As the global farming industry expands, mankind, suggests New Zealand-based photographer Cally Whitham, has in many ways failed to recognize the inherent dignity and grace that lies within the breasts of farm animals. With Epitaph, she pictures barnyard inhabitants—from pigs to sheep, cows to turkeys—in tender and fanciful portraits, resurrecting the oft-forgotten pathos that ties us to our fellow creatures.
New Zealand, says Whitham, has entrusted its future to domesticated animals since its colonization in the 19th century, when these creatures were the constant helpmates of the people. Although agriculture in New Zealand still flourishes, the photographer registers a shift; where once each being was cherished and remembered, today they have been mass-produced to the point where they are seen as little more than merchandise lost within a crowd of other goods.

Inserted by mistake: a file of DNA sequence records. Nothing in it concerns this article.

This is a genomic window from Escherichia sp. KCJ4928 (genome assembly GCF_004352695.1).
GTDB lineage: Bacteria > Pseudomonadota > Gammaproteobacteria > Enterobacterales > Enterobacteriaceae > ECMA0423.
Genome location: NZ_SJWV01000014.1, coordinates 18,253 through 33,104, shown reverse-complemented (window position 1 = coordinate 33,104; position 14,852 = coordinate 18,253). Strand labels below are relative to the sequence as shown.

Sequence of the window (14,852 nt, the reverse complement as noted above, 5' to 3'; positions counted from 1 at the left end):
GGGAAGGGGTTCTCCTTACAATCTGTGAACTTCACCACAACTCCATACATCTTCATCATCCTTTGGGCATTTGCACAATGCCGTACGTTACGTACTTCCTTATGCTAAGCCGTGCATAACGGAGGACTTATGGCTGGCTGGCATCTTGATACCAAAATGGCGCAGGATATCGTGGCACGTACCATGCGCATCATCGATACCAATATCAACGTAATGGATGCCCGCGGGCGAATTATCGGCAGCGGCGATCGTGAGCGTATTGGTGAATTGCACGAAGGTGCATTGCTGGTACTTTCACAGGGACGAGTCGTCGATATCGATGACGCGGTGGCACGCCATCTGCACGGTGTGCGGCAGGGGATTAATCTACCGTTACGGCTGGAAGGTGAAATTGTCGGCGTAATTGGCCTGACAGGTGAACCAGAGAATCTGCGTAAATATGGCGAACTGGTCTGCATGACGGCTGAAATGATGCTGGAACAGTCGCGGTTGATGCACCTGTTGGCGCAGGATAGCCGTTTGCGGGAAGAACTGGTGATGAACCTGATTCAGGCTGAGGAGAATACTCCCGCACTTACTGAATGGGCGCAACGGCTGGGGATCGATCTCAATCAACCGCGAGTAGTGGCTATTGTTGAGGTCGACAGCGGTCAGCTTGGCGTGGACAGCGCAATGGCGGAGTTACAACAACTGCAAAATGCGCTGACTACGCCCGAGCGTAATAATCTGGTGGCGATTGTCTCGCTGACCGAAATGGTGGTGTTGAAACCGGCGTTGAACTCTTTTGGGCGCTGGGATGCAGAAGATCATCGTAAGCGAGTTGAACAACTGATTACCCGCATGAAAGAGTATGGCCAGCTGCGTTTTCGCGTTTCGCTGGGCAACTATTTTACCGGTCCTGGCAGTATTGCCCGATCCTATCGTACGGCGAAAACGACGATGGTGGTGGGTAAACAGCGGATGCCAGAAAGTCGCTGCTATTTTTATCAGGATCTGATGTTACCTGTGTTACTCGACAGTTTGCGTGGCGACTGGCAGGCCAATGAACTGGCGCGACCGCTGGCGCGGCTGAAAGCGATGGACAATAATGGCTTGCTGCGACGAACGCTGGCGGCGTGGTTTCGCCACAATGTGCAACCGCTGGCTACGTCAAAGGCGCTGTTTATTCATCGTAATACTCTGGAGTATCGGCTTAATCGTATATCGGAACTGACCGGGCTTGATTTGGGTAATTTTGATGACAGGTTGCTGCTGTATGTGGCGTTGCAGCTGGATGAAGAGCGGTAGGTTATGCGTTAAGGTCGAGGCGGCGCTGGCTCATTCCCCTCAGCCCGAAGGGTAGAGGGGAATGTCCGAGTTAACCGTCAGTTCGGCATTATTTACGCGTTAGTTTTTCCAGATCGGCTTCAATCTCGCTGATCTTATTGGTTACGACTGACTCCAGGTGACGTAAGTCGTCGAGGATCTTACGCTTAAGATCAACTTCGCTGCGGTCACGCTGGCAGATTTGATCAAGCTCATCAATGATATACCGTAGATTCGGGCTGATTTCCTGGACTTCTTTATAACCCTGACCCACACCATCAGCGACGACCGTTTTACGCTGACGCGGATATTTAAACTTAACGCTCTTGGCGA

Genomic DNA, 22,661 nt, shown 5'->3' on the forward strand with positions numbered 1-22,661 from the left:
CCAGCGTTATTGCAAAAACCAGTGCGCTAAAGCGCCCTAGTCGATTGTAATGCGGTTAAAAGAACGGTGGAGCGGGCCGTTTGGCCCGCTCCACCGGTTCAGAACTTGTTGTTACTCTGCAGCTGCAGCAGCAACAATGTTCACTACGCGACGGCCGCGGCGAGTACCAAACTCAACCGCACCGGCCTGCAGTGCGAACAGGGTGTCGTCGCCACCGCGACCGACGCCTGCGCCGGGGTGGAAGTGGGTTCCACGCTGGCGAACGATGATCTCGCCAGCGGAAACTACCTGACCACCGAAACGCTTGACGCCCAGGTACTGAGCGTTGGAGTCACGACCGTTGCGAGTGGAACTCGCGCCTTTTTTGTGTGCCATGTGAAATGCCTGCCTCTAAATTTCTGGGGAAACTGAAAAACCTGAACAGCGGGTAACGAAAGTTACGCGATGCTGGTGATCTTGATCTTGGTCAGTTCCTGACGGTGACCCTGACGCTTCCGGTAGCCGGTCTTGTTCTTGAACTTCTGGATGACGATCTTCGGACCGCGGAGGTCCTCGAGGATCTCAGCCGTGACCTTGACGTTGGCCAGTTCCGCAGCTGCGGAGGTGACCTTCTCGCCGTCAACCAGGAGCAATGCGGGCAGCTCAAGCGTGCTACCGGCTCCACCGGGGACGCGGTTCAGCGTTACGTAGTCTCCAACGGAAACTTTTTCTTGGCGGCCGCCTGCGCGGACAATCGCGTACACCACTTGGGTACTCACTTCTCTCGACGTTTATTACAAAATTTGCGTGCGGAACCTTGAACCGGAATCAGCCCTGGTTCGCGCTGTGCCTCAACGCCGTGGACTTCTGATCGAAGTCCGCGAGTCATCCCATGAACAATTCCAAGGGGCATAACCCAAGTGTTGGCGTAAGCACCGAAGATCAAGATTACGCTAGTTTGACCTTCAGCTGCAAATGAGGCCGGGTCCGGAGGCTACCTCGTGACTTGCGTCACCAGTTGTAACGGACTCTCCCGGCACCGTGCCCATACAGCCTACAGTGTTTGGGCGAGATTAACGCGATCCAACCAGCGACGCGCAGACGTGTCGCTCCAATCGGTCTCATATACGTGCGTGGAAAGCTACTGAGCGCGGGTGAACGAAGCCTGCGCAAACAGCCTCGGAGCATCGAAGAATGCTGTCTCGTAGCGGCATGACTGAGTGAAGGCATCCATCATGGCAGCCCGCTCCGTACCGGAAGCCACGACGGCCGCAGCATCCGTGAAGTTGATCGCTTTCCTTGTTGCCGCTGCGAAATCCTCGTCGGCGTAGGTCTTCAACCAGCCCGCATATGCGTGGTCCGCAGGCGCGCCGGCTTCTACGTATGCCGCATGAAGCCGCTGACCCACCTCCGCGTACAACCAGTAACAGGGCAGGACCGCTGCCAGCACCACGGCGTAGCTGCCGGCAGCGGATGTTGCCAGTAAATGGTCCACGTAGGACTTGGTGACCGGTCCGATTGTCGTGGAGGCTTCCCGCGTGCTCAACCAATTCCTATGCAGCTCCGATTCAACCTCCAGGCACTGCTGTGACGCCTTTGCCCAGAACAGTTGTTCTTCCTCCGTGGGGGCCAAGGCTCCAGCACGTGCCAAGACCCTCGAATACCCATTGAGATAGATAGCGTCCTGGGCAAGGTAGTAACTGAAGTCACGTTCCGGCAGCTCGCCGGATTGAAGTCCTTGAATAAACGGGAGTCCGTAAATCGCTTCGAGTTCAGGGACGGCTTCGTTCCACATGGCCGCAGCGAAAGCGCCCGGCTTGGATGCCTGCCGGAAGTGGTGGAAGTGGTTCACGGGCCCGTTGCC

Epitaph, as its title suggests, is about what has been lost: the thread that binds us to those who are not human but who capable of joy, fear, and despair all the same. Whitham met her subjects in nearby farms spread across the terrain of rural New Zealand; almost every one of them has since passed away. She has been photographing since childhood, and here, she imbues each animal with an innocence and tenderness that so often eludes us in adulthood. Under wistful gaze, they emerge as if through the haze of a moment’s memory, like forgotten deities, left behind but some cruel twist of fate, but haloed, nonetheless, by light.
All images © Cally Whitham